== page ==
Young children learn best from face-to-face conversations with caring adults. Yet in our homes and other places, our television, smartphone, computer and tablet screens have become more and more a part of our daily lives. The Canadian Pediatric Society's latest guidelines for screen time for children are,
- For children under 2 years old, screen time is not recommended.
- For children 2 to 5 years old, limit routine or regular screen time to less than 1 hour per day.
Here are some ideas for pencil and paper activities when you turn off the screens.
- Categories. Draw a grid on a piece of paper with as many squares are you like. Down the left side, write letters (perhaps the letters in one player’s name). Across the top, write categories (girl’s name, boy’s name, animal, place, etc.) Players take turns filling in the squares with words that fit the categories at the top and begin with the letters at the side.
- Crazy Drawing. One player tells the artist what to draw, but the artist must draw it with the paper and pencil on top of their head or with their eyes closed.
- Silly Messages. Take turns calling out 5 different letters. Each player writes down the letters in order and the first player to create a silly sentence about an animal using the letters to start each word wins. For example: letters AHGSP could be Alligators Have Green Silly Pants.
- Name that Story. One player begins by telling the plot of a well-known story. This player tells the story bit by bit without naming any characters. For example: “This story is about a brother and sister who have an evil stepmother.” Pause to give the other players enough time to make guesses. If no one guesses correctly, then give them another clue. “They decide to run away from home into the woods…” Play continues until either the entire story is told or one of the other players guesses correctly.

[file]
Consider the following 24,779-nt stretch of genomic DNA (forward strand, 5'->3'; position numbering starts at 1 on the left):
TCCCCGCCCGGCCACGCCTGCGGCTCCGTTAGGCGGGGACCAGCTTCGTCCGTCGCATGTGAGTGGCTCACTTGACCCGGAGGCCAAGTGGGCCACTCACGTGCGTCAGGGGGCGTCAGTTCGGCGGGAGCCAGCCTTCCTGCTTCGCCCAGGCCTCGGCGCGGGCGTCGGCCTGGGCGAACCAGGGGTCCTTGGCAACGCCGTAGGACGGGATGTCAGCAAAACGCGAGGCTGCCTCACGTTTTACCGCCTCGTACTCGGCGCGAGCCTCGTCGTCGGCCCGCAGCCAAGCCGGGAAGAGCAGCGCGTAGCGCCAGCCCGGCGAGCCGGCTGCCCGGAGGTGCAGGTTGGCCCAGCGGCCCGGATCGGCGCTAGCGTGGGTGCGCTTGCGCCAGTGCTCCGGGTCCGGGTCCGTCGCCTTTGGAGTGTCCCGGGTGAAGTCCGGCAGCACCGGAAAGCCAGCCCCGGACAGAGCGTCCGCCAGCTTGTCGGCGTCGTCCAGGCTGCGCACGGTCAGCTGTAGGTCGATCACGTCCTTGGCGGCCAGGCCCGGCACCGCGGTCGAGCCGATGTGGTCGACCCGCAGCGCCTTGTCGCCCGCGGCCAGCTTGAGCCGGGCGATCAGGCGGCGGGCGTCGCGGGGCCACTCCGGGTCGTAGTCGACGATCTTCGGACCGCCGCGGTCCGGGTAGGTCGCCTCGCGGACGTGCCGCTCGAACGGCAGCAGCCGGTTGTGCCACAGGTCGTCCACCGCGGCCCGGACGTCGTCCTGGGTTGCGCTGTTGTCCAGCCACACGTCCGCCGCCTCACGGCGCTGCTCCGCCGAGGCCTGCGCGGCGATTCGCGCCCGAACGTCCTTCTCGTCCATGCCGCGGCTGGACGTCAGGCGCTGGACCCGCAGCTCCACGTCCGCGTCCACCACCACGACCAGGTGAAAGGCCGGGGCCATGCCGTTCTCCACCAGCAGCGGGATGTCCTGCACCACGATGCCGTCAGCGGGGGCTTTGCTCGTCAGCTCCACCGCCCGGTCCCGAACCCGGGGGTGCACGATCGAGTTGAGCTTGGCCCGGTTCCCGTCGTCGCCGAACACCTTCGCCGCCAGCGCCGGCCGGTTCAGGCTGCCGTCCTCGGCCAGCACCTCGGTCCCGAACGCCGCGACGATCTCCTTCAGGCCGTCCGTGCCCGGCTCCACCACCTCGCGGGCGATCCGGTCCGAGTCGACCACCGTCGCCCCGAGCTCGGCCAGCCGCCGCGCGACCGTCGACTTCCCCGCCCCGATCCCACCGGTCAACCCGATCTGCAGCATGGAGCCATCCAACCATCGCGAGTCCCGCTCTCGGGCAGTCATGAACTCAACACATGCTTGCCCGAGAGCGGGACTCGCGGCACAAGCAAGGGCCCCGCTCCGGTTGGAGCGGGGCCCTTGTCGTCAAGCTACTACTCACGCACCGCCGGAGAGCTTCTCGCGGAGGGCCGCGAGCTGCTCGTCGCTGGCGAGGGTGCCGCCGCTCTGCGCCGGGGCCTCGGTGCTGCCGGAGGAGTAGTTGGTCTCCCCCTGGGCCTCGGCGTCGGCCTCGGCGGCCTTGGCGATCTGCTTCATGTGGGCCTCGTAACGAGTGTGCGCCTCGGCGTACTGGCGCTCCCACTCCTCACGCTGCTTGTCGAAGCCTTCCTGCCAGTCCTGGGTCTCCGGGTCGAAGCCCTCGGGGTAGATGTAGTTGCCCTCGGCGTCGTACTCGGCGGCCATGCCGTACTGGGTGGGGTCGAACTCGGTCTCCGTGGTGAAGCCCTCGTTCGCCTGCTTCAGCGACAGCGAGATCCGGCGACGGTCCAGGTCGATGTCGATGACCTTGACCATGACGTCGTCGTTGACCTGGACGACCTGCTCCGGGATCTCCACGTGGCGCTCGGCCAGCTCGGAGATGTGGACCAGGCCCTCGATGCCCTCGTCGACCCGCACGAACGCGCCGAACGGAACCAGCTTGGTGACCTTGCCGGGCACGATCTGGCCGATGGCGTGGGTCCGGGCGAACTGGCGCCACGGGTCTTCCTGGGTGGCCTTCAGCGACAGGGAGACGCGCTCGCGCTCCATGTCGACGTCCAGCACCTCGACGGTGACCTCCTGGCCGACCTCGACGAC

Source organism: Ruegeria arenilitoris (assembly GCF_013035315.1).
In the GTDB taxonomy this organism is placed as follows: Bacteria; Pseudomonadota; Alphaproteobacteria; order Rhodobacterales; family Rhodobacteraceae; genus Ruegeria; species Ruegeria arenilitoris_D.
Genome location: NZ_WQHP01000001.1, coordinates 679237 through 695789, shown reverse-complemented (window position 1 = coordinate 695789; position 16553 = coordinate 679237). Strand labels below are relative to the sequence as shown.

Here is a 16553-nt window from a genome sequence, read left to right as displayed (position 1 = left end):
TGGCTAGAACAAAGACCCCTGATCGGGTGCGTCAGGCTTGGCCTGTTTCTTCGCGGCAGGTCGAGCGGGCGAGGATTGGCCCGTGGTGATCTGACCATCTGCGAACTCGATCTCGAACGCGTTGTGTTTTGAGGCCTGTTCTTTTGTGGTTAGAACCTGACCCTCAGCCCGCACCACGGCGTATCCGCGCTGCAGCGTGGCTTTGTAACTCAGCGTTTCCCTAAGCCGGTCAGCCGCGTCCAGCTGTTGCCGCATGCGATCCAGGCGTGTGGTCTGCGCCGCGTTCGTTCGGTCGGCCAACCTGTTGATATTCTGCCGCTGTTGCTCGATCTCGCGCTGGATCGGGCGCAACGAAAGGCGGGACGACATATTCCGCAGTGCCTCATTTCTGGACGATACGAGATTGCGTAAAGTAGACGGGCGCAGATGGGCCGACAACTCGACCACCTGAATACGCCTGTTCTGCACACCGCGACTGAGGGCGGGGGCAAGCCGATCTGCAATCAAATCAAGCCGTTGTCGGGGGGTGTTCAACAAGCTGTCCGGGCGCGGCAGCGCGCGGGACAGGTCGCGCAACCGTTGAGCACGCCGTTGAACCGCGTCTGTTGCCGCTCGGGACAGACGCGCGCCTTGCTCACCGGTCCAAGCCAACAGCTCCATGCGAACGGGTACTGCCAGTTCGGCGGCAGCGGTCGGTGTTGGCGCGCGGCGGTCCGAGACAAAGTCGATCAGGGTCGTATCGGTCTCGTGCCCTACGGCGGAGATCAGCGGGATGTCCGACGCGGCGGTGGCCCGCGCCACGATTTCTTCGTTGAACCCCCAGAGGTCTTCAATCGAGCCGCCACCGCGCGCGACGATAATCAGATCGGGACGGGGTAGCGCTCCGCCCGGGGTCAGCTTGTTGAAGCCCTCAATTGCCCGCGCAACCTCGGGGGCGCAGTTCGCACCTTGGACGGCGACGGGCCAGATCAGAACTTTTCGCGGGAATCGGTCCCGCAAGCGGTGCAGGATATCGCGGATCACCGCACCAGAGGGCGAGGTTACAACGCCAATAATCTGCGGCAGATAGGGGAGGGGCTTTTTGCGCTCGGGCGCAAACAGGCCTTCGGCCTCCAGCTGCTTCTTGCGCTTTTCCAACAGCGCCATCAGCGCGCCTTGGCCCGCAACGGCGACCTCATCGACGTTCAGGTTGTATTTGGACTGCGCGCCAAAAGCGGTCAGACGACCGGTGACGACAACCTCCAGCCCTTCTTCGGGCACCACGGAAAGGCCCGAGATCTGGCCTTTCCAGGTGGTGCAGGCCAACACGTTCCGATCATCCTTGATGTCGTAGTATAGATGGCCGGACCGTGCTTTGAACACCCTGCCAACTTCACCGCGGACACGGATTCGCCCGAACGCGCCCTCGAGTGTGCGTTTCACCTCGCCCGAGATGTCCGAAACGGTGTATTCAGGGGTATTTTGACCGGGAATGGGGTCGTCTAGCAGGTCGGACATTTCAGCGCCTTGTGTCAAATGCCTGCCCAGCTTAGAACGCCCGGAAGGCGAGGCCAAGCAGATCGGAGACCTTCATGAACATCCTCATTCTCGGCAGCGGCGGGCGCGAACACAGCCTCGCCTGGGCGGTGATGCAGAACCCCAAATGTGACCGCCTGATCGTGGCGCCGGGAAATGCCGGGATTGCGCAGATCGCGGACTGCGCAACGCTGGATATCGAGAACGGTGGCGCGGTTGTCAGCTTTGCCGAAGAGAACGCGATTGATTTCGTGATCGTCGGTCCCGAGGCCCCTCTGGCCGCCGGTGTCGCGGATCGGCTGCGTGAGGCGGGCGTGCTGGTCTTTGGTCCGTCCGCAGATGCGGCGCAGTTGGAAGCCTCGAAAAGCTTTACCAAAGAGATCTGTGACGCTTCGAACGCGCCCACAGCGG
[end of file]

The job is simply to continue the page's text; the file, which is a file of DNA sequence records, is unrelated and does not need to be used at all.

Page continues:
- Would You Rather. Take turns asking each other silly questions. One player makes up a silly question such as “Would you rather take a bath in Jello or mud?” or “Would you rather sweep the floor with a tooth brush or rake the lawn with a fork?” The other player must say which one they prefer and give a reason why.
Once your child turns two, here are some tips for how to make the best out of screen time.
1. Be present. When children are using a tablet or other electronic device, sit with them and ask them what they are playing or doing. Talking about what they are seeing on apps or during a movie not only gets them thinking about the activity in a more productive way, it also shows that you are interested in what they are interested in.
2. Pick age-appropriate programming. Content and context of media exposure is associated with language and cognitive development and the ability to pay attention. Viewing content that is beyond what a toddler understands is highly associated with attention problems, whereas children viewing educational content, within moderation, that is suitable for their age is not linked to attention problems.